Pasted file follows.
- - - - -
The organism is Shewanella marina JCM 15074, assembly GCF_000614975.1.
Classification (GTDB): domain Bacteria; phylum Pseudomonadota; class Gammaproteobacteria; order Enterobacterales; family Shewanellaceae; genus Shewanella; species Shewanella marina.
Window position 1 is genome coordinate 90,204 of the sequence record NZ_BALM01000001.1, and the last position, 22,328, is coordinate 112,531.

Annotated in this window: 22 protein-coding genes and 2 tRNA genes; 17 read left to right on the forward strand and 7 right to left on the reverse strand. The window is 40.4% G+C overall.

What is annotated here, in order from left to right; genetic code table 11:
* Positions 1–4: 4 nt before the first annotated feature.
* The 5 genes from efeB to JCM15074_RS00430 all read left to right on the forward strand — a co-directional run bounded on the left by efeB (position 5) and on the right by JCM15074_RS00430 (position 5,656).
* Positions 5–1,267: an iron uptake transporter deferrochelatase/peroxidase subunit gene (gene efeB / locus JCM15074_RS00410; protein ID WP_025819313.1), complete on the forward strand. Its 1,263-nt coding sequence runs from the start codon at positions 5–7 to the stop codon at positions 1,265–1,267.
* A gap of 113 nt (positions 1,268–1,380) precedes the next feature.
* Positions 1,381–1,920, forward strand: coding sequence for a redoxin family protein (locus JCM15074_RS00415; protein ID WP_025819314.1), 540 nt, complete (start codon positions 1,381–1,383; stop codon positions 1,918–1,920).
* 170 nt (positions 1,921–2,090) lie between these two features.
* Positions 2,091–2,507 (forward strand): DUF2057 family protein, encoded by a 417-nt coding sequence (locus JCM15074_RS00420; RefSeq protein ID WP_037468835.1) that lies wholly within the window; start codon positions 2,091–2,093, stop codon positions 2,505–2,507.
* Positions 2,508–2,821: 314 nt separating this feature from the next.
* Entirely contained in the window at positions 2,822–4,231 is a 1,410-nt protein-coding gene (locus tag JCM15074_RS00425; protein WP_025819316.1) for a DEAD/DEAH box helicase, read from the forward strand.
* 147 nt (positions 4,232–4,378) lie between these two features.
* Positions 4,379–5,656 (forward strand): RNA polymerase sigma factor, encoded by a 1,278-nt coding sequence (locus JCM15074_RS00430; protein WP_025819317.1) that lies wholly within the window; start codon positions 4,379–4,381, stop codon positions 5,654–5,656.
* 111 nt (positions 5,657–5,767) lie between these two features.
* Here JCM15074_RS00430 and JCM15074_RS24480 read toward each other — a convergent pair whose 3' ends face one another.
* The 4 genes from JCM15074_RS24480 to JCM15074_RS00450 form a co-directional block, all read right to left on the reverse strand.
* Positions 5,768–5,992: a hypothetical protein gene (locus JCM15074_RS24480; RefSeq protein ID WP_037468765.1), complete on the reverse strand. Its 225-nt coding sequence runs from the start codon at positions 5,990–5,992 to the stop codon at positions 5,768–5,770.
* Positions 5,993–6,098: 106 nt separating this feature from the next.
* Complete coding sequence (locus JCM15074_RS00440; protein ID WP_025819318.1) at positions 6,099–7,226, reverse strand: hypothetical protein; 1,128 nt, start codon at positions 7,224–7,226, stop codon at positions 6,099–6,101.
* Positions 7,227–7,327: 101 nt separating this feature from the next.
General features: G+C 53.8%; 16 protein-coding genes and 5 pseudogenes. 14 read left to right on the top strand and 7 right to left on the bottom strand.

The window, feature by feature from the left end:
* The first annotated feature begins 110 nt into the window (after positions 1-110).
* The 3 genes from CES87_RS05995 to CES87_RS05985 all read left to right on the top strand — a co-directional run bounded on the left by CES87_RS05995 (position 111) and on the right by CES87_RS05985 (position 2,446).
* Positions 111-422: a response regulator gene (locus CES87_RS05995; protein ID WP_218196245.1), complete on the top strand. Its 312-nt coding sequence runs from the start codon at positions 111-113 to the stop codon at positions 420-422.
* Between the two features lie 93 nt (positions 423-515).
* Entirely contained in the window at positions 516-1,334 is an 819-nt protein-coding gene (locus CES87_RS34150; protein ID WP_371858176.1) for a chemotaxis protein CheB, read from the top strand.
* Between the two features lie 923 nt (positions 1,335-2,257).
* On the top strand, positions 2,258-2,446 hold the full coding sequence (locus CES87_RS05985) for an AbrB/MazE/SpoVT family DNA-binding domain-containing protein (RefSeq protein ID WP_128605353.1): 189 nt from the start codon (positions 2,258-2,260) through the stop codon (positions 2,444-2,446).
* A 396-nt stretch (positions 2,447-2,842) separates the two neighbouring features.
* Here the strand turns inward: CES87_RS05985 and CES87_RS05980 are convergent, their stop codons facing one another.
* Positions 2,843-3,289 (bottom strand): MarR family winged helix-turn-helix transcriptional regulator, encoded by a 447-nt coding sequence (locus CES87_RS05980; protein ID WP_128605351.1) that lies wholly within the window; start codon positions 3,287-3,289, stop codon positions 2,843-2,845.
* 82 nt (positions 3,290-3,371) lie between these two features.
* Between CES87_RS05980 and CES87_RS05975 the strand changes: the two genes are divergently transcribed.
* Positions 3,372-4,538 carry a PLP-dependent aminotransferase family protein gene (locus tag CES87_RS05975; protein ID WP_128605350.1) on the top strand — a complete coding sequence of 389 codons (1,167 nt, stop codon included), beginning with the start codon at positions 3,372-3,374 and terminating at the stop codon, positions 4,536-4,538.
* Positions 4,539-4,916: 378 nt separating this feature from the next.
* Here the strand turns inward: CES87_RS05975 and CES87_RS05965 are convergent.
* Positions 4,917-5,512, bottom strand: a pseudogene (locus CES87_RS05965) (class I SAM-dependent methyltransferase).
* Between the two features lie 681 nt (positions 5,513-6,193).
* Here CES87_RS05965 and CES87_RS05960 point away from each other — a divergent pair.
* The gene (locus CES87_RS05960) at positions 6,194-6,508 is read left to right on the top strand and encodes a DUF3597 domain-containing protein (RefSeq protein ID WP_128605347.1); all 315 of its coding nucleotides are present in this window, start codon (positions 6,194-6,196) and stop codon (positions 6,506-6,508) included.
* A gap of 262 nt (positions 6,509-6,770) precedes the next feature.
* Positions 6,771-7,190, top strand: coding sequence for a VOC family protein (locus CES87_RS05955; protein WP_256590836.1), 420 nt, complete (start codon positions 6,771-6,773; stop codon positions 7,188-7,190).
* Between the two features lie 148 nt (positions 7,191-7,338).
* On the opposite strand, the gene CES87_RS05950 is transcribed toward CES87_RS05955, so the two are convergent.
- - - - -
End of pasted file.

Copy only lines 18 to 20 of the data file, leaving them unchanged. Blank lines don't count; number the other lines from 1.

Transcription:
* Here JCM15074_RS00430 and JCM15074_RS24480 read toward each other — a convergent pair whose 3' ends face one another.
* The 4 genes from JCM15074_RS24480 to JCM15074_RS00450 form a co-directional block, all read right to left on the reverse strand.
* Positions 5,768–5,992: a hypothetical protein gene (locus JCM15074_RS24480; RefSeq protein ID WP_037468765.1), complete on the reverse strand. Its 225-nt coding sequence runs from the start codon at positions 5,990–5,992 to the stop codon at positions 5,768–5,770.